Bhojana: 13 definitions

Introduction

Bhojana means something in Buddhism, Pali, Hinduism, Sanskrit, Marathi. If you want to know the exact meaning, history, etymology or English translation of this term then check out the descriptions on this page. Add your comment or reference to a book if you want to contribute to this summary article.

In Hinduism

Purana and Itihasa (epic history)

Source: Cologne Digital Sanskrit Dictionaries: The Purana Index

Bhojana (भोजन).—Mt. of Krauñcadvīpa.*

  • * Bhāgavata-purāṇa V. 20. 21.
Purana book cover
context information

The Purana (पुराण, purāṇas) refers to Sanskrit literature preserving ancient India’s vast cultural history, including historical legends, religious ceremonies, various arts and sciences. The eighteen mahapuranas total over 400,000 shlokas (metrical couplets) and date to at least several centuries BCE.

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Shaivism (Shaiva philosophy)

Source: Shodhganga: Mantra-sādhana: Chapter One of the Kakṣapuṭatantra

Bhojana (भोजन) refers to a food that is to be eaten at the end of a ritual according to the Kakṣapuṭatantra verse 1.89-90.—“After pūjā (worshiping), homa (fire-offering), japa (reciting), and dhyāna (meditating) for the deity, one should eat soft, warm, and well-cooked (or ripened) food in small portions. One should abandon spoiled food and poor porridge. The self-disciplined man should eat approved food. Then, one will enjoy the siddhi”.

Shaivism book cover
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Shaiva (शैव, śaiva) or Shaivism (śaivism) represents a tradition of Hinduism worshiping Shiva as the supreme being. Closely related to Shaktism, Shaiva literature includes a range of scriptures, including Tantras, while the root of this tradition may be traced back to the ancient Vedas.

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In Buddhism

Theravada (major branch of Buddhism)

Source: Dhamma Dana: Pali English Glossary

(Food (solid and liquid)).

context information

Theravāda is a major branch of Buddhism having the the Pali canon (tipitaka) as their canonical literature, which includes the vinaya-pitaka (monastic rules), the sutta-pitaka (Buddhist sermons) and the abhidhamma-pitaka (philosophy and psychology).

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Languages of India and abroad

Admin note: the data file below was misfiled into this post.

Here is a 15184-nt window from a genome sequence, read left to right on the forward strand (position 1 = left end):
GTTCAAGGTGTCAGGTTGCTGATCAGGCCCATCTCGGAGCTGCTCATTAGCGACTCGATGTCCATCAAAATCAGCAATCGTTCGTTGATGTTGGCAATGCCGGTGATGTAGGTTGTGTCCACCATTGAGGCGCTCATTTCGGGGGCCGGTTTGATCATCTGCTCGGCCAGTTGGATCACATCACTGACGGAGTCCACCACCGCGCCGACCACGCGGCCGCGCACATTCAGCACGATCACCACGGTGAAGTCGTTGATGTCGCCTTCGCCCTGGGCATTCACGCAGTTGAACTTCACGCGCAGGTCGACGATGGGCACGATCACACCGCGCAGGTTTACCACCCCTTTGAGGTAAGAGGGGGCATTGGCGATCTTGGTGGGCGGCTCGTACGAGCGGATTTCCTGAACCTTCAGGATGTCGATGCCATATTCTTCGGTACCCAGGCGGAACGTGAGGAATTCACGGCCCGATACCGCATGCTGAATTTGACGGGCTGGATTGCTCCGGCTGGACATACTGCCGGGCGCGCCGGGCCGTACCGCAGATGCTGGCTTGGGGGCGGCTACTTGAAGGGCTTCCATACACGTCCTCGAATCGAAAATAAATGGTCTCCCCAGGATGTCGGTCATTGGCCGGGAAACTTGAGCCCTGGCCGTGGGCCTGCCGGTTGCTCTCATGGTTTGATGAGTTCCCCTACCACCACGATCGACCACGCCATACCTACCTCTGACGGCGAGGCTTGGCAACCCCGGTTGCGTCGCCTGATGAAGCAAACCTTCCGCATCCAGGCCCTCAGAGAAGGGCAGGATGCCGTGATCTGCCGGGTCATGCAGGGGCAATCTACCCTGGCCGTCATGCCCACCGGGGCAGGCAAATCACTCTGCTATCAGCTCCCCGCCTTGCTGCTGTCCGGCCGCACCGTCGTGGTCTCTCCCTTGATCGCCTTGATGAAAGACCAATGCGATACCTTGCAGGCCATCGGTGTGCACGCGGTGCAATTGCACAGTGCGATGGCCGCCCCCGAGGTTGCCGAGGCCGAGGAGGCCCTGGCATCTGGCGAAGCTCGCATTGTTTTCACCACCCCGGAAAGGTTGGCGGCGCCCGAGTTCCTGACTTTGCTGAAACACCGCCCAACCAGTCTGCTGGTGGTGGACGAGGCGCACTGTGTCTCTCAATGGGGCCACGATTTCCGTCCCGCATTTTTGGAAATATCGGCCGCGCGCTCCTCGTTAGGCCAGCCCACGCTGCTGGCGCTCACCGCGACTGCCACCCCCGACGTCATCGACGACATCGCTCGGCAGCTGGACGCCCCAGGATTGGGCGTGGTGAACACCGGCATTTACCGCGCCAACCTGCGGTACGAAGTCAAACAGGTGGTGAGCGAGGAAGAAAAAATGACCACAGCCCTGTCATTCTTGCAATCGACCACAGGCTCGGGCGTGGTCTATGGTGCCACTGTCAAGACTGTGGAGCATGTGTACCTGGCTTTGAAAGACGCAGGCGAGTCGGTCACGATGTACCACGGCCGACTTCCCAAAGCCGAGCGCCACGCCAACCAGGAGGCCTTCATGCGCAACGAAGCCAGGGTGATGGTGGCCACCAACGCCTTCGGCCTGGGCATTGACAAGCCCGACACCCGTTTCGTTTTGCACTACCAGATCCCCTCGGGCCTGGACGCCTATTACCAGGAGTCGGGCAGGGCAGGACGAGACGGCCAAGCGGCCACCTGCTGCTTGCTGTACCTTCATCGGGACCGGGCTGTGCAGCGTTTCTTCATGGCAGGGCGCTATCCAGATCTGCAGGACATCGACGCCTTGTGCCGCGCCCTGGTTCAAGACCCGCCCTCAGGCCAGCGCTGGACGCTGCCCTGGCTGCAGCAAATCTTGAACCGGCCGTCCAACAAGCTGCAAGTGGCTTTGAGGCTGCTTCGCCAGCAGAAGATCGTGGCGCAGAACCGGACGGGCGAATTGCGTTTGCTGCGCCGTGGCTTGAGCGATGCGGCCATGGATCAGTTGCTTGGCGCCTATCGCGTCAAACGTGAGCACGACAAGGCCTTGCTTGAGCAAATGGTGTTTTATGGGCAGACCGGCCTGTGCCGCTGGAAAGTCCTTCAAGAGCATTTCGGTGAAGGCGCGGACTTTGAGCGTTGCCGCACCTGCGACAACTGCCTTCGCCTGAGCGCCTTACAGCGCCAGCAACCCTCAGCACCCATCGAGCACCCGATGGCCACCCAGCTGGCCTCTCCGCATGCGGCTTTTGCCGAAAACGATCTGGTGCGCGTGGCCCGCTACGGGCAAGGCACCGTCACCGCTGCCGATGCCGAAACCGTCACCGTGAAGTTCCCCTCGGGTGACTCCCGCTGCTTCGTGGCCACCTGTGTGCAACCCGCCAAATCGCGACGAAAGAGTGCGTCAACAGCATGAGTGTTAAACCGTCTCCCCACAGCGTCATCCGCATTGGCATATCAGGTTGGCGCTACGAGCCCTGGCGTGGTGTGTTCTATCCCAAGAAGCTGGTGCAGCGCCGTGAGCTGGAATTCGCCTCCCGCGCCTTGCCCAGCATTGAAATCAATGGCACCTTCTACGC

Pali-English dictionary

[«previous (B) next»] — Bhojana in Pali glossary
Source: BuddhaSasana: Concise Pali-English Dictionary

bhojana : (nt.) food; meal.

Source: Sutta: The Pali Text Society's Pali-English Dictionary

Bhojana, (nt.) (fr. bhuñjati) food, meal, nourishment in general J. II, 218; IV, 103, 173; J. I, 178; IV, 223; Sn. 102, 128, 242, 366, 667; Dh. 7, 70; Pug. 21, 55; Miln. 370; Vism. 69, 106; Sdhp. 52, 388, 407. Some similes with bhojana see J. P. T. S. 1907, 119.—tika° food allowed for a triad (of reasons) Vin. II, 196. dub° having little or bad food J. II, 368; DhA. IV, 8. paṇīta° choice & plentiful meals Vin. IV, 88. sabhojane kule in the family in which a bhikkhu has received food Vin. IV, 94.—bhojane mattaññu(tā) knowing proper measure in eating (& abstr.); eating within bounds, one of the 4 restricttions of moral life S. II, 218; A. I, 113 sq. ; Nd1 483. ‹-› 5 bhojanāni or meals are given at Vin. IV, 75, viz. niccabhatta°, salākabhatta°, pakkhikaṃ, uposathikaṃ, pāṭipadikaṃ.—As part of the regulations concerning food, hours of eating etc. in the Saṅgha there is a distinction ascribed to the Buddha between gaṇabhojanaṃ, parampara-bhojanaṃ, atirittabhojanaṃ, anatirittabhojanaṃ mentioned at Kvu II. 552; see Vin. IV, 71, 77. All these ways of taking food are forbidden under ordinary circumstances, but allowed in the case of illness (gilāna-samaye), when robes are given to the Bhikkhus (cīvarasamaye) and several other occasions, as enumerated at Vin. IV, 74.—The distinction is made as follows: gaṇabhojanaṃ said when 4 bhikkhus are invited to partake together of one of the five foods; or food prepared as a joint meal Vin. IV, 74; cp. II. 196; V, 128, 135; paramparabhojanaṃ said when a bhikkhu, invited to partake of one of the 5 foods, first takes one and then another Vin. IV, 78; atirittabhojanaṃ is food left over from that provided for a sick person, or too great a quantity offered on one occasion to bhikkhus (in this case permitted to be eaten) Vin. IV, 82; anatirittabhojanaṃ is food that is not left over & is accepted & eaten by a bhikkhu without inquiry Vin. IV, 84.

Pali book cover
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Pali is the language of the Tipiṭaka, which is the sacred canon of Theravāda Buddhism and contains much of the Buddha’s speech. Closeley related to Sanskrit, both languages are used interchangeably between religions.